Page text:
The other great transportation issue in recent years has been toll roads, in which Daugherty also plays a central role with CAMPO. Daugherty has come under attack from anti-toll activist Sal Costello, who has dubbed him the "Oak Hill Toller" and sells thongs sporting Daugherty's face. Daugherty says his position on tolls has been wrongly portrayed, and he and other public officials have been unfairly vilified.
"I read last week that my opponent put something in writing that I was supportive of tolling existing roads," he complained. "I don't know where anybody gets off by saying that any of the 19 board members on CAMPO have ever said that they were – as a matter of fact, it's the thing that we have spent so much time trying to get people to understand that that is not the case. ... If people really thought that we were going to toll existing roads, they ought to be mad."
Daugherty emphasizes that he does support adding tolled lanes to existing freeways but that the original lanes, with stoplights, will still be free. "Maybe you just philosophically think that a road doesn't need to be tolled, regardless. Well, you know what? Probably all 19 of the board members would love the notion that we wouldn't have to do one toll road." If the money had been otherwise available from the Texas Department of Transportation or other sources, Daugherty says, "it would have been a 19-to-zero vote."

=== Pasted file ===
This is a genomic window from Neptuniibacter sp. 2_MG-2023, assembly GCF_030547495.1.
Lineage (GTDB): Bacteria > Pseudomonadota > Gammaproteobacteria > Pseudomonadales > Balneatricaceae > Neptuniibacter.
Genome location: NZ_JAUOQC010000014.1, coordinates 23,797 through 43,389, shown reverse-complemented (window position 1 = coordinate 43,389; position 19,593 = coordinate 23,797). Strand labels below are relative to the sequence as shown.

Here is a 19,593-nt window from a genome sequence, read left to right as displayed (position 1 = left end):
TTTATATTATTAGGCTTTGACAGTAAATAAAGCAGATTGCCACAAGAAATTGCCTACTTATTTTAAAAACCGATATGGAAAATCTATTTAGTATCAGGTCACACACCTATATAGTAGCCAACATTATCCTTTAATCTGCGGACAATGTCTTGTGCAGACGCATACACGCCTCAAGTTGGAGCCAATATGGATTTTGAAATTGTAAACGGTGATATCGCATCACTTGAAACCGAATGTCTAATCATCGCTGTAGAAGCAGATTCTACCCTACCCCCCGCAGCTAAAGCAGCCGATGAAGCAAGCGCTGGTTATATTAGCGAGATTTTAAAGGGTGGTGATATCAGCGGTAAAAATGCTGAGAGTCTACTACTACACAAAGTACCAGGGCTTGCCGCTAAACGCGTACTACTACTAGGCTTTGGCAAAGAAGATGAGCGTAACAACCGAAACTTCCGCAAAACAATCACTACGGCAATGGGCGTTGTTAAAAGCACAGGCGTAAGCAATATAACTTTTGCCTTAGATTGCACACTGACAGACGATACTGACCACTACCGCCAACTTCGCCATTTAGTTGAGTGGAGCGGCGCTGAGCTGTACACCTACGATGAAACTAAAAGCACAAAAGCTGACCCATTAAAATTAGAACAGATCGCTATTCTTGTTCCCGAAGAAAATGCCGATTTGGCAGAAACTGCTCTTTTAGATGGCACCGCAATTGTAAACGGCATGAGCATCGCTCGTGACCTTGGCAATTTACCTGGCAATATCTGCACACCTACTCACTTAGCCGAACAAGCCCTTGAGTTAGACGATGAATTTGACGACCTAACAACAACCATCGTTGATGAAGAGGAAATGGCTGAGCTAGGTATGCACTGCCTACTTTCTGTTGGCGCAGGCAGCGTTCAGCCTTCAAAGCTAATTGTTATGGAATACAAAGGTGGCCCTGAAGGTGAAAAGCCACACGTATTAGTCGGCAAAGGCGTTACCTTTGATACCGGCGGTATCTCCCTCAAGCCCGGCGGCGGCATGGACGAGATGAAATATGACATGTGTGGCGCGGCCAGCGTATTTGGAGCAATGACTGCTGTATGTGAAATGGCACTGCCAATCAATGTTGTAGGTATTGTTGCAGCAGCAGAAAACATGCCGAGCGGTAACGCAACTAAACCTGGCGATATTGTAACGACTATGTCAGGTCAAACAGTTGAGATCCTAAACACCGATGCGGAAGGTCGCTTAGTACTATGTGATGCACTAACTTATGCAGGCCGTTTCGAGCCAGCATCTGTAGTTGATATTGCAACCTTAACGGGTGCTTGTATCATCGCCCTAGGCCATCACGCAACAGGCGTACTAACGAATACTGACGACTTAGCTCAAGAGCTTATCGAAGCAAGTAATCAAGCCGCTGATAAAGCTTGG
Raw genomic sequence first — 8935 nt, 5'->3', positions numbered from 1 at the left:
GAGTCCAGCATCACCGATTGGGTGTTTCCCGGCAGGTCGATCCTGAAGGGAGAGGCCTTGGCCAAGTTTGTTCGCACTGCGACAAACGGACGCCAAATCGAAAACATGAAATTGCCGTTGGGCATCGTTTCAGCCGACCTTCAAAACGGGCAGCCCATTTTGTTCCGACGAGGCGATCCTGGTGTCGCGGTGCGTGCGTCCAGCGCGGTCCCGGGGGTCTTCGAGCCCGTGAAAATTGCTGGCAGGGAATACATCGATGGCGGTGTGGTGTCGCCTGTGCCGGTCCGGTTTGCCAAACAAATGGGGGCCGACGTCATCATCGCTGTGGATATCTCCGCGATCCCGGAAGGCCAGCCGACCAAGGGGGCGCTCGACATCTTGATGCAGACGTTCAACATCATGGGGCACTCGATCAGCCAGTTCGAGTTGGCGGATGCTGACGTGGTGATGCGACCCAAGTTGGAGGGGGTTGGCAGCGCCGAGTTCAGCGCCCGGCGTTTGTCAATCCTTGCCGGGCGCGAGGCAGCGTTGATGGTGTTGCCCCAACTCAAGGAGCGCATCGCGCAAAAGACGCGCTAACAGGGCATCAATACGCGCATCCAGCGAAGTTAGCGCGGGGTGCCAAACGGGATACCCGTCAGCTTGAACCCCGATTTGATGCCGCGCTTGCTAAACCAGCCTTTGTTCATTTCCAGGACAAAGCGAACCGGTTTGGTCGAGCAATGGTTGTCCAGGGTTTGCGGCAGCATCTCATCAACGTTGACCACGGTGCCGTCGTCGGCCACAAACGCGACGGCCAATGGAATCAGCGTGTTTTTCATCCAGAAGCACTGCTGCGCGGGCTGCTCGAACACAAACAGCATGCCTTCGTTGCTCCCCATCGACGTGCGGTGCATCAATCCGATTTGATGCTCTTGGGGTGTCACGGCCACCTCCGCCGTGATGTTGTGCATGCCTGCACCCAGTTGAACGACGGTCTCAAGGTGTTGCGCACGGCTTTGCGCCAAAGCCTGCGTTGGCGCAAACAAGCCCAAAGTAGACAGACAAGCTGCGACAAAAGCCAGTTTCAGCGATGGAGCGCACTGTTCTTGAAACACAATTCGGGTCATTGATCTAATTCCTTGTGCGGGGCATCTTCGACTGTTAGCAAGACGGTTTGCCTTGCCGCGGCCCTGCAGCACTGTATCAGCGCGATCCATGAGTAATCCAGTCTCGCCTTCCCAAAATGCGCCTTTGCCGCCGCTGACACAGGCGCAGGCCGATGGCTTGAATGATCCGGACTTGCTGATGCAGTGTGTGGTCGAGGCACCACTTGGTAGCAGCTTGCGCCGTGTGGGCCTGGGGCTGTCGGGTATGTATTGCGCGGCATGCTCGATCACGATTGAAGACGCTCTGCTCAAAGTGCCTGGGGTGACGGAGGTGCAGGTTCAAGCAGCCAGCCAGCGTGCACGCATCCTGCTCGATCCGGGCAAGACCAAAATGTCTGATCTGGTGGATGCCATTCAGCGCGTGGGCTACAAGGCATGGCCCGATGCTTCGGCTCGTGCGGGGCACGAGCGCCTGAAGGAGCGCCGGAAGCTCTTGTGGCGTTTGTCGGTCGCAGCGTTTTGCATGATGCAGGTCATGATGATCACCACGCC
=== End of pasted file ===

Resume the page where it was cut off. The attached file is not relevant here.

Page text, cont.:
"With the funding crisis we have right now ... we need to look at all financing options creatively," Huber told the candidate forum. "We may need a few more toll roads to get out of the hole we're in. I'm not in favor of toll roads as a policy long-term, but we're in a hole with what we have to work with. ... We don't necessarily need to build roads to take care of all these cars. Part of our policy needs to be to look at the other mobility options that will take cars off the roads."
At a press conference Monday, Daugherty and the Texas Department of Transportation announced that money had been secured to repaint the stretch of Highway 290 West going west into Oak Hill so that it will now have two lanes – instead of the single lane that currently causes a huge traffic bottleneck. Huber found the timing of the announcement suspicious in that it came on the first day of early voting: "It's been put off for a long time," Huber said. "It's interesting that just today they have a solution. If it helps, then I'm all for it. Maybe we need an election every six months." Daugherty did not return a call requesting comment but told the Statesman: "This is not a political deal. This is something where something needs to be done."